coming

(redirected from comings)
Also found in: Dictionary, Thesaurus, Legal, Encyclopedia.
Related to comings: Coming Soon
See:
References in classic literature ?
We played until nine o'clock, and then it was arranged that when Estella came to London I should be forewarned of her coming and should meet her at the coach; and then I took leave of her, and touched her and left her.
When I got through the charmed grove, and was near the great house of the enchantress Circe, I met Mercury with his golden wand, disguised as a young man in the hey-day of his youth and beauty with the down just coming upon his face.
They are coming in to Simla to send down their horns and heads to be dressed at Calcutta.
The years passed in quiet fashion, with friendly coming and goings, with journeys here and there, now to Scotland, now to the Continent.
I had become in no way used to the horrid solitude of the isle, but still looked round me on all sides (like a man that was hunted), between fear and hope that I might see some human creature coming.
Nobody -- not even Captain MacWhirr, who alone on deck had caught sight of a white line of foam coming on at such a height that he couldn't believe his eyes -nobody was to know the steepness of that sea and the awful depth of the hollow the hurricane had scooped out behind the running wall of water.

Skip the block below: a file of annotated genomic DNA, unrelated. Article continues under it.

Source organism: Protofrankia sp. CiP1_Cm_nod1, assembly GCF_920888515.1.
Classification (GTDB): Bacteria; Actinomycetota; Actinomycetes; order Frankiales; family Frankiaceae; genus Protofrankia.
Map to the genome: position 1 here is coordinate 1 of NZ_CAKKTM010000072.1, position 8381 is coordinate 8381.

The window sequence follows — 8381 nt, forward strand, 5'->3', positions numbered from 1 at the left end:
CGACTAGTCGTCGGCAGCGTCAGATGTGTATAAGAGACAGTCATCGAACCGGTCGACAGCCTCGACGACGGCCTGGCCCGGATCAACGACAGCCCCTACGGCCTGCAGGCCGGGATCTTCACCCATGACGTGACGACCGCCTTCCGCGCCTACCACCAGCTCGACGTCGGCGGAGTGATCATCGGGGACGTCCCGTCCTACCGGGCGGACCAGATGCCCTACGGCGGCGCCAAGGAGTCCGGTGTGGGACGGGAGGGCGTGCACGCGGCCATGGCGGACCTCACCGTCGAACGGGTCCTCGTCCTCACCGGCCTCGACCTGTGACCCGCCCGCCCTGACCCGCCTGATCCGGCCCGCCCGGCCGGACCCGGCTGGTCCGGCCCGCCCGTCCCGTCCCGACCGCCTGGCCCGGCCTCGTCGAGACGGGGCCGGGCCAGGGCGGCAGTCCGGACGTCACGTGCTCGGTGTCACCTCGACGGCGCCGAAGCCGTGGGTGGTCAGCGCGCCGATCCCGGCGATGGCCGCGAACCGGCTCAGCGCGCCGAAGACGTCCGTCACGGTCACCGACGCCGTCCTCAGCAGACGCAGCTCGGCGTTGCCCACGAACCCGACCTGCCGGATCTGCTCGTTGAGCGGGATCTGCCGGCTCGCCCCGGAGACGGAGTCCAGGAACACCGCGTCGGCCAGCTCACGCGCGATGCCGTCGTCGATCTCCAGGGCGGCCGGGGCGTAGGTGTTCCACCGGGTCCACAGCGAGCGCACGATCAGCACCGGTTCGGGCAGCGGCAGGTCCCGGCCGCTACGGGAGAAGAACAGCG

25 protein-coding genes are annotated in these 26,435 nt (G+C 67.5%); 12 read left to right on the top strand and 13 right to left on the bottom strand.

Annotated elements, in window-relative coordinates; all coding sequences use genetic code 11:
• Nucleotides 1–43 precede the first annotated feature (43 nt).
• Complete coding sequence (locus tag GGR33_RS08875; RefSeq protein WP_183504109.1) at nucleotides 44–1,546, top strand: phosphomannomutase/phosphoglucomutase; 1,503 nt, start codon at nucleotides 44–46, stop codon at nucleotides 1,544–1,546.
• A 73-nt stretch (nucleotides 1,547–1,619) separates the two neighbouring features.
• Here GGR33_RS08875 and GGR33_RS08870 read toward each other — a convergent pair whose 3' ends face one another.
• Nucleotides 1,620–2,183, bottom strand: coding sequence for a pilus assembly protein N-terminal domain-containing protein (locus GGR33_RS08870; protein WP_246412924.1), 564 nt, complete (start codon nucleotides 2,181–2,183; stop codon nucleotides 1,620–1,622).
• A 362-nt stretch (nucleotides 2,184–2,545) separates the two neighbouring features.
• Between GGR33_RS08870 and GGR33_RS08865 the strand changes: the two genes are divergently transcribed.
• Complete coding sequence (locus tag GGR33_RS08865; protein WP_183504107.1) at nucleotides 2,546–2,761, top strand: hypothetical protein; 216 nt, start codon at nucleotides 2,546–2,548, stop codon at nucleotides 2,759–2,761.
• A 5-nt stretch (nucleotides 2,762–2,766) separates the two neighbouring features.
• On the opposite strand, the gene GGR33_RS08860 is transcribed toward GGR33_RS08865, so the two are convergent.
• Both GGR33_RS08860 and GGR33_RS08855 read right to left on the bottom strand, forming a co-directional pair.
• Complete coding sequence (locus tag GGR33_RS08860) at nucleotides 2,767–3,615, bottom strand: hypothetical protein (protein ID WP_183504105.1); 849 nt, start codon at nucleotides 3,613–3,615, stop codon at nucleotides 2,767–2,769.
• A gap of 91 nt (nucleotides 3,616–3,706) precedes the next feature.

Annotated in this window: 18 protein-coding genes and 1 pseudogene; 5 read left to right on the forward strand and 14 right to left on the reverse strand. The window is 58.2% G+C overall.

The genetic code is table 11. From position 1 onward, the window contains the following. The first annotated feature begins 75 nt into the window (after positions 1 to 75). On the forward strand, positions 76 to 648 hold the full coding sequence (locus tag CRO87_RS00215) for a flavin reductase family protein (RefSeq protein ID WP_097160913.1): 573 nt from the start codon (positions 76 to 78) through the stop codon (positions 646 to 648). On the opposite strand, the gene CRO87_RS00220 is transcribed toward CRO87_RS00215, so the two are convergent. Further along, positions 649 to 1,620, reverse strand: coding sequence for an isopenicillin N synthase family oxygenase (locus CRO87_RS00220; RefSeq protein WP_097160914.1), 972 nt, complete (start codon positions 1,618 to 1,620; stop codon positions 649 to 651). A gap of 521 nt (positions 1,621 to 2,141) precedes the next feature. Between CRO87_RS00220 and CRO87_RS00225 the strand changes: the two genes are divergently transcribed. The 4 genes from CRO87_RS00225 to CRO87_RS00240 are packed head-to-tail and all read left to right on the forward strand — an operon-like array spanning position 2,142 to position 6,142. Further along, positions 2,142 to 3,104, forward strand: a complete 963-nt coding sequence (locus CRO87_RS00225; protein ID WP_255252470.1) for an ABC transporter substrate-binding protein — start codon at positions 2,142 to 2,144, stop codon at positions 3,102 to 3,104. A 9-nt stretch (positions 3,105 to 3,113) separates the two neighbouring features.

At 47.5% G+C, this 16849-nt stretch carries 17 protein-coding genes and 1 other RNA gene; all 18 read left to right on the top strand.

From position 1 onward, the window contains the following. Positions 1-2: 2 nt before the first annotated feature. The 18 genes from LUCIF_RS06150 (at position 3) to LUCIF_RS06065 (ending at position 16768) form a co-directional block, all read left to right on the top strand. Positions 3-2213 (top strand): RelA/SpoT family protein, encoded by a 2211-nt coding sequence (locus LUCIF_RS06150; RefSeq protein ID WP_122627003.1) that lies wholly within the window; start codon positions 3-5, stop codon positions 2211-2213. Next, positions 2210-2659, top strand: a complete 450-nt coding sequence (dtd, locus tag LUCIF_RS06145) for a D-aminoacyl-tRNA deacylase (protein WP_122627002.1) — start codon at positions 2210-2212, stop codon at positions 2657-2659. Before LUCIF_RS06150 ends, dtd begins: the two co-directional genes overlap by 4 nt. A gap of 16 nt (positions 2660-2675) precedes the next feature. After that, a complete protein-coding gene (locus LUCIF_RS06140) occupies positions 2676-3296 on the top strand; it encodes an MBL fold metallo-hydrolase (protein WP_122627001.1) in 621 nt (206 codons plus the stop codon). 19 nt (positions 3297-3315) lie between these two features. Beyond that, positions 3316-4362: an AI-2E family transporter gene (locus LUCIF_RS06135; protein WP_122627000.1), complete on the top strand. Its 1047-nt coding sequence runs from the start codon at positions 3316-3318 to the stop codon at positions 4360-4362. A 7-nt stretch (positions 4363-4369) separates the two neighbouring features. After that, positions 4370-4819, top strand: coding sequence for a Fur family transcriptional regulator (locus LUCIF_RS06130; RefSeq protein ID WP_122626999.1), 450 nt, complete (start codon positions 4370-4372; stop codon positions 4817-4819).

And they could not find their way here from the station without you coming on purpose from Zurich to show it to them?
Stephen worked the next day, and the next, uncheered by a word from any one, and shunned in all his comings and goings as before.
All these things, combined with the noises and interruptions of constant comings in and goings out, made Mr.
I was going to say," remarked Ned with a smile, "that you were coming it rather strong on the school-book stuff.
I know not all that may be coming, but be it what it will, I'll go to it laughing.
Prue isn't coming any more," said the woman, mysteriously.
I didn't rightly know what to say, because I didn't know whether the boat would be coming up the river or down.
It was coming down the road--coming in the shadder of the trees, and you couldn't see it good; not till it was pretty close to us; then it stepped into a bright splotch of moonlight and we sunk right down in our tracks--it was Jake Dunlap's ghost
I stopped my oxen to open the woods gate; and just as I did so, before I could get hold of my ox-rope, the oxen again started, rushed through the gate, catching it between the wheel and the body of the cart, tearing it to pieces, and coming within a few inches of crushing me against the gate-post.